Thomas Toth’s pace setting race

Thomas Toth was definitely a runner to watch at the Half Marathon Championships this year. He was coming in first at the Washington Rock and Roll Marathon in March after running a blazing 1:05:11. When he arrived in Winnipeg, he was only two months post-race from the Rotterdam Marathon where he came in 21st overall in 2:19:27. He definitely didn’t disappoint, with the amazing chase we saw on race day. With a strong record in both road and cross country races, Thomas is focused and tough and had some great info to share with us about race day and beyond.

The chase on Sunday was pretty tight – you finished a mere 42 seconds behind winner Tristan Woodfine and 27 seconds in front of third place winner Chris Balestrini. Does running an event with that tight of a field help fuel your race?
Yes, it’s a huge benefit! When I’m looking for races to fit into my schedule a few things are considered. Timing in relation to my main race of the season, timing in relation to my current fitness, competition, weather. A race is the best workout you can have due to competition. When I saw the start list I knew it was going to be a race in where the top 3-5 runners would have a chance to push the pace on both the men’s and women’s sides. Tristan and Belly definitely helped control the pace early and ensure that there was a fast race in Winnipeg.

You won the Canadian Half Marathon Championship in 2016 then haven’t been back to the event until this year. How did it feel returning to vie for the title again three years later?

Winning in Calgary was such a great feeling and I felt like I had validated a lot of hard work and sacrifice. It was only my second half of my career and I had recently missed out on the world half championships so I felt like I had something to prove. Since then I have missed out on nationals due to my marathon schedule. I’m usually still in Europe or just returning and still a little banged up. This year I was able to have eight weeks between my marathon and nationals. While not ideal and I wish I had a few more weeks of training it was enough for me to be competitive and help deepen an already great field.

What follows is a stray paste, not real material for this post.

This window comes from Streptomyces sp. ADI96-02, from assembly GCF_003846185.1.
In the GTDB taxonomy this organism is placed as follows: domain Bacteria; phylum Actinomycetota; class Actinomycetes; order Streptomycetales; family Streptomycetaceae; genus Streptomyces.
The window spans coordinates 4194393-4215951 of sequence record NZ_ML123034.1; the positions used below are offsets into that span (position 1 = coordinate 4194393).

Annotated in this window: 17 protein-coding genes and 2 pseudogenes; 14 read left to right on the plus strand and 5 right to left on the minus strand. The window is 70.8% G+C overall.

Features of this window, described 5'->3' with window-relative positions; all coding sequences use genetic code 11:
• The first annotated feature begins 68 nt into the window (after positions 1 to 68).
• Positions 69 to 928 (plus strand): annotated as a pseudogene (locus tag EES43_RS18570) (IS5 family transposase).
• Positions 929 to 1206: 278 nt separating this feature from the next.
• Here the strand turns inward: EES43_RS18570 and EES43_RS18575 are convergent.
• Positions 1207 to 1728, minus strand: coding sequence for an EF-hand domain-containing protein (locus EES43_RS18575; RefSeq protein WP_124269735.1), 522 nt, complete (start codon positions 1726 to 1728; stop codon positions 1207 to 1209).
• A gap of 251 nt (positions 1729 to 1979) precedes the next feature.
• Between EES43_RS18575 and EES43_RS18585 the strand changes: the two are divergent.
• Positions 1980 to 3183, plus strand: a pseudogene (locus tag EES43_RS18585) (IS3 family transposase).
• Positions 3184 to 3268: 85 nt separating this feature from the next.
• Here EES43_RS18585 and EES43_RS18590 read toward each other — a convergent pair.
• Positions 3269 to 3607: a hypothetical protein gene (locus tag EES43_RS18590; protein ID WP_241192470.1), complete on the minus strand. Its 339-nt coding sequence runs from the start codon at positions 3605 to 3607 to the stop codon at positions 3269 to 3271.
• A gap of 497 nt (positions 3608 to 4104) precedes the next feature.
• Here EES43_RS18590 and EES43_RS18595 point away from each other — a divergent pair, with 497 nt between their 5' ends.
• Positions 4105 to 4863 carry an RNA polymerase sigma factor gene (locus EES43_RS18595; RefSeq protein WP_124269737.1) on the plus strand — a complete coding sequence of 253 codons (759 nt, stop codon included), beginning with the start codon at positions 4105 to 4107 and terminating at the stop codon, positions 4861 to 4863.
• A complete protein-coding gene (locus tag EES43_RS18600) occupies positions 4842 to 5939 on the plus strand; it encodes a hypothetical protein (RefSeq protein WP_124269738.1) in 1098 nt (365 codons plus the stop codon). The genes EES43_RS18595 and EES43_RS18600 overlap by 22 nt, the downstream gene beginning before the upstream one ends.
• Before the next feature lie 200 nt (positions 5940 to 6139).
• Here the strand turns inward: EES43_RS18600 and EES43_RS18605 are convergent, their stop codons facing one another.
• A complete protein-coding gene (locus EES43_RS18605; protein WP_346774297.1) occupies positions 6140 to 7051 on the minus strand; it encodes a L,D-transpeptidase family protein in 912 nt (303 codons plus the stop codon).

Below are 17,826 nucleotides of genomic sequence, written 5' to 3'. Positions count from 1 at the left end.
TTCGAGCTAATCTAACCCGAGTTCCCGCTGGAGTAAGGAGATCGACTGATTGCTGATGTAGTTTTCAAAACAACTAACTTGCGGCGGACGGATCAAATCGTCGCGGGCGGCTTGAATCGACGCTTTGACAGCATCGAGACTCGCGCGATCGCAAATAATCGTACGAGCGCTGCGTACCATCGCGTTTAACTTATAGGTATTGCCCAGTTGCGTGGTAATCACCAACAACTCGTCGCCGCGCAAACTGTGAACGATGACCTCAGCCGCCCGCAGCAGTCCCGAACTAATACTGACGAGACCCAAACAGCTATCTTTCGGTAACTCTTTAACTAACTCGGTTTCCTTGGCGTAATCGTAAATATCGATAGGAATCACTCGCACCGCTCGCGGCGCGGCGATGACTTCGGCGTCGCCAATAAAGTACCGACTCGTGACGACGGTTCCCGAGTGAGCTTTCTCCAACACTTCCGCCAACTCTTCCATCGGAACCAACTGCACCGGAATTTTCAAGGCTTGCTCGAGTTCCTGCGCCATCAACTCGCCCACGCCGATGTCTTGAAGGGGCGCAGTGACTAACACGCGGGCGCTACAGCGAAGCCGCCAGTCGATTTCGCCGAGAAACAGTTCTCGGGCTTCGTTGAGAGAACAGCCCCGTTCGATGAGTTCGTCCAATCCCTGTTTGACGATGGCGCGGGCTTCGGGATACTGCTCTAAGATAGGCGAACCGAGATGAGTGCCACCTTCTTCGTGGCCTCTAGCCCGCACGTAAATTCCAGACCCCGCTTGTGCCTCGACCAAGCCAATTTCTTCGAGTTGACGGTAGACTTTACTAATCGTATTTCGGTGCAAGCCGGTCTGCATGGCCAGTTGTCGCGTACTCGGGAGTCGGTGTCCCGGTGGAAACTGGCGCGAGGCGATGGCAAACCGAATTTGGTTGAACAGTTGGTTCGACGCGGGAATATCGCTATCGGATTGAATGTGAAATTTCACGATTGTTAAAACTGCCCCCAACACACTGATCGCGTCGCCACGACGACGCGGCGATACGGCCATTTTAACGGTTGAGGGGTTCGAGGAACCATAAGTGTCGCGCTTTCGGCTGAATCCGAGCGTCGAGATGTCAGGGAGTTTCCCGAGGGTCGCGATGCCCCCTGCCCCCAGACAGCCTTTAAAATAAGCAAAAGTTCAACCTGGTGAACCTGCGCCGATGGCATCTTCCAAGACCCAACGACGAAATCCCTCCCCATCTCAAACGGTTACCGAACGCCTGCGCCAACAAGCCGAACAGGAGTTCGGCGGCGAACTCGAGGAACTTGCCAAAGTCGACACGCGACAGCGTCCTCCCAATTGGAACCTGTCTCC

What do you feel is the biggest difference between running the full and the half (physically or mentally)? Do you have a preference of one distance over the other?

The difference is fairly large. In Winnipeg I got by with only eight weeks of training and was able to perform reasonably well. While I wish I could have done better and had more time to train, I would never step up to a marathon on that little of notice. The marathon requires such a large base and long extensive workouts that it becomes a mental fight just as much as a physical fight every time out the door.

Fueling becomes a large factor in a marathon as you start to run low on glycogen. The weather plays a larger role since you’re in the elements for another hour and pacing becomes even more important. An early surge at mile 8 or 9 can cost you huge by mile  18 or 19 where as in a half you can muscle through for another 20 minutes.

I don’t know if I have a preferred distance as they both have such interesting aspects. I love the feeling of being able to really open it up in a half and run fast. The training is a little faster and can be more exciting at times. The marathon though I feel like I have a lot of potential that hasn’t been met, and that motivates me in a way I can’t explain.

What does your fall race schedule look like? What will you do in the next few months to get ready for it?

My schedule is never set in stone as I feel like sometimes things need to be added or dropped. Currently I’m looking to do Beach to Beacon 10k in Maine, Rock n Roll Philly Half in Philadelphia, then Toronto Scotia Bank Marathon at the end of October. If I feel I need to drop a race in favor of continuing my training block or add a race, then things can change.

You have a strong record in Cross Country events and are still active in that as well as road races. If you could choose to focus on just one would you do that or do you prefer the duality of being able to mix it up between the two?

That’s tough! I don’t think I could ever choose! But gun to head, probably cross country. I love facing the elements, the technical courses, the crowds, team element, and I don’t know if any race can be more unpredictable.  I think there is a large benefit to being able to cross over events. When I was growing up it was well known world cross had the best to offer in terms of athletes. Track, road, true distance, middle distance, everyone competed! I think that’s what makes cross country so interesting at the collegiate level. Whoever does well in cross generally has a good track season whereas track guys don’t always translate to the mud well.

If you could travel back in time to the start of your running career, what would you tell yourself?

I don’t know if I would say anything. Even though if I was ever faced with the situation in reality I would probably give my younger self an ear full from training to personal advice. I’ve been very happy with how things have turned out. My growth on and off the track have really made me happy. Do I wish I was a better athlete and a better man? Of course! But I do think I needed to live through some of those failures to really appreciate where I am at.